James Meyer - "The Art of Return" - Bill Ayers

Friday, September 13, 2019 - 6:00pm - 7:00pm
Event Presenter/Author: 
James Meyer

“Meyer is a critic and art historian of extraordinary rigor and insight, and there are few who are better equipped to write on the ‘long’ Sixties. The Art of Return is a striking and generous reflection on that moment’s effect as reimagined by artists, writers, filmmakers, and art historians. Meyer is to be especially commended for his capacious analyses of histories too often marginalized in art-historical treatments of the long Sixties and the connections he draws in taking a more global view of art history.”Pamela Lee

A discussion with James Meyer, author of The Art of Return: The Sixties and Contemporary Culture. He will be joined in conversation by Bill Ayers. A Q&A and signing will following the discussion.

At 57th Street Books

RSVP HERE (Please note that your RSVP is requested but not required.)

About the book: More than any other decade, the Sixties captures our collective cultural imagination. And while many Americans can immediately imagine the sound of Martin Luther King Jr. declaring “I have a dream!” or envision hippies placing flowers in gun barrels, the revolutionary Sixties resonates around the world: China’s communist government inaugurated a new cultural era, African nations won independence from colonial rule, and students across Europe took to the streets, calling for an end to capitalism, imperialism, and the Vietnam War.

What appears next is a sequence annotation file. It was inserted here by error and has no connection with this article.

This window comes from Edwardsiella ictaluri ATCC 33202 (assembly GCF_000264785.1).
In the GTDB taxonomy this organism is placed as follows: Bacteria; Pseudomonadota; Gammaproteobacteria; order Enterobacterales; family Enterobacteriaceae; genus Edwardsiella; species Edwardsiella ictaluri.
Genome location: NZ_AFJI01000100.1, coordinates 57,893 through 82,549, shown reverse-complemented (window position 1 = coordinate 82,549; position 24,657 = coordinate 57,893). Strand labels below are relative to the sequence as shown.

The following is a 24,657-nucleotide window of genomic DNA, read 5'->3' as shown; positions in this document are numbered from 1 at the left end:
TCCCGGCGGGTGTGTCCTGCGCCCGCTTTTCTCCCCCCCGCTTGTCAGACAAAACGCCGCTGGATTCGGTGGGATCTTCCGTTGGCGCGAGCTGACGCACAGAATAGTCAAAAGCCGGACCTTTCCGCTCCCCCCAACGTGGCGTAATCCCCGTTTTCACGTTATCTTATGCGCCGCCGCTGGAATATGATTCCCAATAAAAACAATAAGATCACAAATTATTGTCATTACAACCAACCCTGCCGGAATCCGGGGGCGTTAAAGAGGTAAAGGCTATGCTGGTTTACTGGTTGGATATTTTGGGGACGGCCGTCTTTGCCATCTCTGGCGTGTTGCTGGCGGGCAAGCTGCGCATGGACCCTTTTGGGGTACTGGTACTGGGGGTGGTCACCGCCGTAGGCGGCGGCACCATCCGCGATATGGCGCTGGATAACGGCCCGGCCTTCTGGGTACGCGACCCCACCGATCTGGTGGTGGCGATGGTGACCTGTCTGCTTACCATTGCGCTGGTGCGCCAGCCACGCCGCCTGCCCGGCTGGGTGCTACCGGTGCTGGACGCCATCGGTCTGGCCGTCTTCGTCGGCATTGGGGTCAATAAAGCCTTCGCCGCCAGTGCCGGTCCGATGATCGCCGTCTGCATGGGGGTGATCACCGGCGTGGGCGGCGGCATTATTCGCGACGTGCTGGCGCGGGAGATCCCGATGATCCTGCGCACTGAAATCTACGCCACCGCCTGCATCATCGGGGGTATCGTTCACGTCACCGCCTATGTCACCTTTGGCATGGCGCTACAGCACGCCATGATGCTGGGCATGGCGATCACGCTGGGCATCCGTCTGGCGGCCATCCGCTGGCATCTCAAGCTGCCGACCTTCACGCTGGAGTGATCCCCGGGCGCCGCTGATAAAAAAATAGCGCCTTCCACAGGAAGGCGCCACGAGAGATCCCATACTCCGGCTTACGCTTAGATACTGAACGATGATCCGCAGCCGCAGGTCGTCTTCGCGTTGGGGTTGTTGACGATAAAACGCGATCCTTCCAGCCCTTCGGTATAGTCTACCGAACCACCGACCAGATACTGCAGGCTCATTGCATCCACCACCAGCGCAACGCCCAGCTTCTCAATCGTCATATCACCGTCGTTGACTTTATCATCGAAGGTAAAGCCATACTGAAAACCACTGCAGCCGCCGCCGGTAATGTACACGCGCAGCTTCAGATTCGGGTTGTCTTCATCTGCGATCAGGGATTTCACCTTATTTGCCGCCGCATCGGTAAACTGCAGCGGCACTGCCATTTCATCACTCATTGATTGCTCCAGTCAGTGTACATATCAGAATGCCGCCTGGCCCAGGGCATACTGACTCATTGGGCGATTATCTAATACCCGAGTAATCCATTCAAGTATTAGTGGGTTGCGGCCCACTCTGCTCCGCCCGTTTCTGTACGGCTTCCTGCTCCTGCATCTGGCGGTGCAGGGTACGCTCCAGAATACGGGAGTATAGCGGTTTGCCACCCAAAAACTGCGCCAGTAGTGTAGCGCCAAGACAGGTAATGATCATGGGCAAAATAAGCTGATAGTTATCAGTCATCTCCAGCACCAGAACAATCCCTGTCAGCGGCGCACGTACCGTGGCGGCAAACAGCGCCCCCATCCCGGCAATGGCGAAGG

In this innovative work, James Meyer turns to art criticism, theory, memoir, and fiction to examine the fascination with the long Sixties and contemporary expressions of these cultural memories across the globe. Meyer draws on a diverse range of cultural objects that reimagine this revolutionary era stretching from the 1950s to the 1970s, including reenactments of civil rights, antiwar, and feminist marches, paintings, sculptures, photographs, novels, and films. Many of these works were created by artists and writers born during the long Sixties who are driven to understand a monumental era that they missed. These cases show us that the past becomes significant only in relation to our present, and our remembered history never perfectly replicates time past. This, Meyer argues, is precisely what makes our contemporary attachment to the past so important: it provides us a critical opportunity to examine our own relationship to history, memory, and nostalgia.

About the author: James Meyer is curator in the Department of Modern Art at the National Gallery of Art in Washington, DC. He was previously the Winship Distinguished Research Associate Professor of Art History at Emory University and deputy director and chief curator of Dia Art Foundation.

About the interlocutor: Bill Ayers, Distinguished Professor of Education (retired) at the University of Illinois at Chicago has written extensively about social justice and education. His books include Teaching toward FreedomFugitive Days, Public Enemy, and Demand the Impossible!


Event Location: 
57th Street Books
1301 E 57th Street
Chicago, IL 60637